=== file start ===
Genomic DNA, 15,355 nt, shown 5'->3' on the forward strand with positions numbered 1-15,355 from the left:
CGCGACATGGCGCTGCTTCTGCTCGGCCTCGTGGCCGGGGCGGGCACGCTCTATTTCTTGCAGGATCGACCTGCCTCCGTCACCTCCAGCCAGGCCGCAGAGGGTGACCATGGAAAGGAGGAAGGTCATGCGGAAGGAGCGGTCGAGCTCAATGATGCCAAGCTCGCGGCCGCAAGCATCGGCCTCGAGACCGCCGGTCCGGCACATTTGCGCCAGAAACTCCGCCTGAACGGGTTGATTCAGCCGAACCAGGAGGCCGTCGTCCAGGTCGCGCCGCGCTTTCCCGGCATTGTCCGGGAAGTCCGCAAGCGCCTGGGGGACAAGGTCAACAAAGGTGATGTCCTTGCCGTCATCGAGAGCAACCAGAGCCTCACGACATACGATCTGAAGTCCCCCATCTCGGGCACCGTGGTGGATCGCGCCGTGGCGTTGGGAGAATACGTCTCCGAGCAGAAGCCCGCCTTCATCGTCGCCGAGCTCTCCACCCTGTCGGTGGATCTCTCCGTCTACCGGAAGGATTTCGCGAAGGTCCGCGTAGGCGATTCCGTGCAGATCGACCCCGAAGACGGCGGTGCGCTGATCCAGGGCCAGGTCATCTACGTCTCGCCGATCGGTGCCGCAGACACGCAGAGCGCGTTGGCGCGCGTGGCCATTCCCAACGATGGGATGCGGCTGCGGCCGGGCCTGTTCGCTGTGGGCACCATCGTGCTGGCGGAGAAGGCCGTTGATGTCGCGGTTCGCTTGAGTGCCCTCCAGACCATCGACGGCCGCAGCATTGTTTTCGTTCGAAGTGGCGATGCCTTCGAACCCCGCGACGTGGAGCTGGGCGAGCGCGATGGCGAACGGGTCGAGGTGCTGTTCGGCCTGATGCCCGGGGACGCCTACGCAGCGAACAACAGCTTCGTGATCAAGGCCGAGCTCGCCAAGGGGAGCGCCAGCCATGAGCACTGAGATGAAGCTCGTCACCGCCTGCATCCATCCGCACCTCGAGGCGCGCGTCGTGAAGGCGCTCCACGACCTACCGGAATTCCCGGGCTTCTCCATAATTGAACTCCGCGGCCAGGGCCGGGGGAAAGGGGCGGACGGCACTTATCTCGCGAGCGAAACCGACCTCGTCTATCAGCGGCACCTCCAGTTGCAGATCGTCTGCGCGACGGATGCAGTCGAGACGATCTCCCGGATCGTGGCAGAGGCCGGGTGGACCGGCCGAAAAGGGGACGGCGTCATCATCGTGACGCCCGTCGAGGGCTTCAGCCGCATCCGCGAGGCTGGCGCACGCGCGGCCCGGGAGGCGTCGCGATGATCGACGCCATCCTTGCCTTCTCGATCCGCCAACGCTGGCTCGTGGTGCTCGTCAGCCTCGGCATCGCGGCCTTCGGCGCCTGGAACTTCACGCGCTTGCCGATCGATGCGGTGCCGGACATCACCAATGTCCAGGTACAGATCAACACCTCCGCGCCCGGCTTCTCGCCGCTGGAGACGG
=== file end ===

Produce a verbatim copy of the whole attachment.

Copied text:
Genomic DNA, 15,355 nt, shown 5'->3' on the forward strand with positions numbered 1-15,355 from the left:
CGCGACATGGCGCTGCTTCTGCTCGGCCTCGTGGCCGGGGCGGGCACGCTCTATTTCTTGCAGGATCGACCTGCCTCCGTCACCTCCAGCCAGGCCGCAGAGGGTGACCATGGAAAGGAGGAAGGTCATGCGGAAGGAGCGGTCGAGCTCAATGATGCCAAGCTCGCGGCCGCAAGCATCGGCCTCGAGACCGCCGGTCCGGCACATTTGCGCCAGAAACTCCGCCTGAACGGGTTGATTCAGCCGAACCAGGAGGCCGTCGTCCAGGTCGCGCCGCGCTTTCCCGGCATTGTCCGGGAAGTCCGCAAGCGCCTGGGGGACAAGGTCAACAAAGGTGATGTCCTTGCCGTCATCGAGAGCAACCAGAGCCTCACGACATACGATCTGAAGTCCCCCATCTCGGGCACCGTGGTGGATCGCGCCGTGGCGTTGGGAGAATACGTCTCCGAGCAGAAGCCCGCCTTCATCGTCGCCGAGCTCTCCACCCTGTCGGTGGATCTCTCCGTCTACCGGAAGGATTTCGCGAAGGTCCGCGTAGGCGATTCCGTGCAGATCGACCCCGAAGACGGCGGTGCGCTGATCCAGGGCCAGGTCATCTACGTCTCGCCGATCGGTGCCGCAGACACGCAGAGCGCGTTGGCGCGCGTGGCCATTCCCAACGATGGGATGCGGCTGCGGCCGGGCCTGTTCGCTGTGGGCACCATCGTGCTGGCGGAGAAGGCCGTTGATGTCGCGGTTCGCTTGAGTGCCCTCCAGACCATCGACGGCCGCAGCATTGTTTTCGTTCGAAGTGGCGATGCCTTCGAACCCCGCGACGTGGAGCTGGGCGAGCGCGATGGCGAACGGGTCGAGGTGCTGTTCGGCCTGATGCCCGGGGACGCCTACGCAGCGAACAACAGCTTCGTGATCAAGGCCGAGCTCGCCAAGGGGAGCGCCAGCCATGAGCACTGAGATGAAGCTCGTCACCGCCTGCATCCATCCGCACCTCGAGGCGCGCGTCGTGAAGGCGCTCCACGACCTACCGGAATTCCCGGGCTTCTCCATAATTGAACTCCGCGGCCAGGGCCGGGGGAAAGGGGCGGACGGCACTTATCTCGCGAGCGAAACCGACCTCGTCTATCAGCGGCACCTCCAGTTGCAGATCGTCTGCGCGACGGATGCAGTCGAGACGATCTCCCGGATCGTGGCAGAGGCCGGGTGGACCGGCCGAAAAGGGGACGGCGTCATCATCGTGACGCCCGTCGAGGGCTTCAGCCGCATCCGCGAGGCTGGCGCACGCGCGGCCCGGGAGGCGTCGCGATGATCGACGCCATCCTTGCCTTCTCGATCCGCCAACGCTGGCTCGTGGTGCTCGTCAGCCTCGGCATCGCGGCCTTCGGCGCCTGGAACTTCACGCGCTTGCCGATCGATGCGGTGCCGGACATCACCAATGTCCAGGTACAGATCAACACCTCCGCGCCCGGCTTCTCGCCGCTGGAGACGG